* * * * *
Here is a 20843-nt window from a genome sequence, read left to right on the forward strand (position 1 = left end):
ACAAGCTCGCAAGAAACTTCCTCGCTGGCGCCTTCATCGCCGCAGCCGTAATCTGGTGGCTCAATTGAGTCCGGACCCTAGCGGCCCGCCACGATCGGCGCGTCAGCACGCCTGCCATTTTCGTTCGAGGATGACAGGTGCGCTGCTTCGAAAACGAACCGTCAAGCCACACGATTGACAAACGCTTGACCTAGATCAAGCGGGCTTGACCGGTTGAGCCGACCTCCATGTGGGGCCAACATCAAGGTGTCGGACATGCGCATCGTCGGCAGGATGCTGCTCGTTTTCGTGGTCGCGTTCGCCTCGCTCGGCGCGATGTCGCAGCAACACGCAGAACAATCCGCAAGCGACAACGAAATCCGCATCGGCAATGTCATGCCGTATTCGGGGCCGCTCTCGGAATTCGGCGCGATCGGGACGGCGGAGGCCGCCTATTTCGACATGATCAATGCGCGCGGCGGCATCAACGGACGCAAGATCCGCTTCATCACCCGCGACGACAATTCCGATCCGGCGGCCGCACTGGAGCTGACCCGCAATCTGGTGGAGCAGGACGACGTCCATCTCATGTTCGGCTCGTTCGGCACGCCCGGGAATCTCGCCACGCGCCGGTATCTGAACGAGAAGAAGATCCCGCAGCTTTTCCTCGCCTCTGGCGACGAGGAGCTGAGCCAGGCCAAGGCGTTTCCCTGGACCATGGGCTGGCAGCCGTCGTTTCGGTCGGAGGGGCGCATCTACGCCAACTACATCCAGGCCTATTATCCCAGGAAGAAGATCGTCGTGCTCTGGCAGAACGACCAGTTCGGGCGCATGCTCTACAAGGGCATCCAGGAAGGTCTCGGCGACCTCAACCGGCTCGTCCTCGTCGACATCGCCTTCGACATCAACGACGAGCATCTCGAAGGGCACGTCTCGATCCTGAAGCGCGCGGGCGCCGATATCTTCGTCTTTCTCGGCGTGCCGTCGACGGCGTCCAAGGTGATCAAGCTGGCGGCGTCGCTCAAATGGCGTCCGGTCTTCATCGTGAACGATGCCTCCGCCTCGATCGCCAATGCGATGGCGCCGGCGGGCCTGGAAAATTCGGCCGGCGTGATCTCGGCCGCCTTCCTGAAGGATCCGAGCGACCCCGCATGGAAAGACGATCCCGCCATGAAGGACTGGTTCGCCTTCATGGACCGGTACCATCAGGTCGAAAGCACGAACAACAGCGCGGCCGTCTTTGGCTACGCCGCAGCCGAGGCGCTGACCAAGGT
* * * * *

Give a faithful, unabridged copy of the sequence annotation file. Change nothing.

Here is a 20843-nt window from a genome sequence, read left to right on the forward strand (position 1 = left end):
ACAAGCTCGCAAGAAACTTCCTCGCTGGCGCCTTCATCGCCGCAGCCGTAATCTGGTGGCTCAATTGAGTCCGGACCCTAGCGGCCCGCCACGATCGGCGCGTCAGCACGCCTGCCATTTTCGTTCGAGGATGACAGGTGCGCTGCTTCGAAAACGAACCGTCAAGCCACACGATTGACAAACGCTTGACCTAGATCAAGCGGGCTTGACCGGTTGAGCCGACCTCCATGTGGGGCCAACATCAAGGTGTCGGACATGCGCATCGTCGGCAGGATGCTGCTCGTTTTCGTGGTCGCGTTCGCCTCGCTCGGCGCGATGTCGCAGCAACACGCAGAACAATCCGCAAGCGACAACGAAATCCGCATCGGCAATGTCATGCCGTATTCGGGGCCGCTCTCGGAATTCGGCGCGATCGGGACGGCGGAGGCCGCCTATTTCGACATGATCAATGCGCGCGGCGGCATCAACGGACGCAAGATCCGCTTCATCACCCGCGACGACAATTCCGATCCGGCGGCCGCACTGGAGCTGACCCGCAATCTGGTGGAGCAGGACGACGTCCATCTCATGTTCGGCTCGTTCGGCACGCCCGGGAATCTCGCCACGCGCCGGTATCTGAACGAGAAGAAGATCCCGCAGCTTTTCCTCGCCTCTGGCGACGAGGAGCTGAGCCAGGCCAAGGCGTTTCCCTGGACCATGGGCTGGCAGCCGTCGTTTCGGTCGGAGGGGCGCATCTACGCCAACTACATCCAGGCCTATTATCCCAGGAAGAAGATCGTCGTGCTCTGGCAGAACGACCAGTTCGGGCGCATGCTCTACAAGGGCATCCAGGAAGGTCTCGGCGACCTCAACCGGCTCGTCCTCGTCGACATCGCCTTCGACATCAACGACGAGCATCTCGAAGGGCACGTCTCGATCCTGAAGCGCGCGGGCGCCGATATCTTCGTCTTTCTCGGCGTGCCGTCGACGGCGTCCAAGGTGATCAAGCTGGCGGCGTCGCTCAAATGGCGTCCGGTCTTCATCGTGAACGATGCCTCCGCCTCGATCGCCAATGCGATGGCGCCGGCGGGCCTGGAAAATTCGGCCGGCGTGATCTCGGCCGCCTTCCTGAAGGATCCGAGCGACCCCGCATGGAAAGACGATCCCGCCATGAAGGACTGGTTCGCCTTCATGGACCGGTACCATCAGGTCGAAAGCACGAACAACAGCGCGGCCGTCTTTGGCTACGCCGCAGCCGAGGCGCTGACCAAGGT